One obvious advantage was that by adding the three dimensions of virtual worlds to multimodal pedagogy we could enhance not only engagement by both sides of the brain, but also active learning, the kind of learning that enables college students to retain what they learned longer than the average of two weeks after the course is over. (120)

Ultimately, Bump’s use of Second Life requires students to learn to compose within a game world. Instead of employing a commercial game’s premade experience, he worked to take control of the game space with his students and, inadvertently, was teaching game design. Nonetheless, the use of in game tools to create, design, and learn also allows for the use of teaching rhetoric, interactive, empathy, storytelling, and more.

It is important to note the intentions of commercial games is, usually, strictly to bring in a monetary return. The purpose of games such as Civilization, Second Life, and Minecraft is not only to elicit a pleasurable gameplay experience, but also to generate revenue for the companies which own the properties. Due to the capitalistic nature of commercial off the shelf games, there are varying limitations regarding how these games can be used in the classroom. That is, the predetermined nature of these games only allow the instructor to go so far until they reach the limits of how the game can be utilized. In contrast, game design tools such as RPG Maker allow for a wide range of uses in the classroom.

In the following paper we contend that developing video games in the classroom is another avenue that researchers should consider. Indeed, we are not the first to suggest this. Many K-12 programs have game development programs, mostly after school; however, we contend that game development and design, particularly through the program RPG Maker can be deployed in a wide variety of learning situations. The upcoming sections of this paper will detail how game creation operates as a collaborative educational space, a history and justification of RPG Maker as a learning tool, and finally a research proposal for the use of RPG Maker in a first year writing class.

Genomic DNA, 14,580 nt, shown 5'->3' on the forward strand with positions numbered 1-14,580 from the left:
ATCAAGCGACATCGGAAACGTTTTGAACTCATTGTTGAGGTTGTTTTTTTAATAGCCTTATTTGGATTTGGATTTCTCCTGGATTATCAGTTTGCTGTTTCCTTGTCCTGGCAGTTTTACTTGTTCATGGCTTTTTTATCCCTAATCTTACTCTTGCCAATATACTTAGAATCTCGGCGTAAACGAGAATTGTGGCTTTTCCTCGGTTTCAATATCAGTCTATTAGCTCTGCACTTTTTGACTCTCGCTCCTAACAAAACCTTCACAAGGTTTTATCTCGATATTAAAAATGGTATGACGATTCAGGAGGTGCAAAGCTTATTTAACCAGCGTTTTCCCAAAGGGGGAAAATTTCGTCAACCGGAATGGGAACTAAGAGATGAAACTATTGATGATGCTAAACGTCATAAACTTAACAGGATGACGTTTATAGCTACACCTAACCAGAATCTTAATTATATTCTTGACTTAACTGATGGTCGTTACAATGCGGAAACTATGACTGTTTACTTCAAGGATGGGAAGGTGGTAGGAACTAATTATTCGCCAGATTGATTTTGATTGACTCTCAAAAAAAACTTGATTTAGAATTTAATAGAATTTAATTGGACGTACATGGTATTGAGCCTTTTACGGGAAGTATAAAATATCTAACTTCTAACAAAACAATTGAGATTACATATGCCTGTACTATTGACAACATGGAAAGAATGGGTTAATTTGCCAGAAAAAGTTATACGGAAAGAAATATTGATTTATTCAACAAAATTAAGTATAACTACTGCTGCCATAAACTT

Game Creation as Collaborative Education

Knowing how to design games is not a prerequisite for teaching game design. Jesse Schell, a game designer, writes that the best way to become a game designer is to “Design Games. Start Now! Don’t wait! Don’t even finish this conversation! Just start designing! Go! Now!” (ch. 1).  Schell’s stance on game design echoes conversations surrounding composition handbooks like Lundsford’s Everyone is an Author, and Sheppard, Arola, and Ball’s Writer/Designer: A Guide to Making Multimodal Project. The key to learning how to create such projects is jumping in and learning as you go.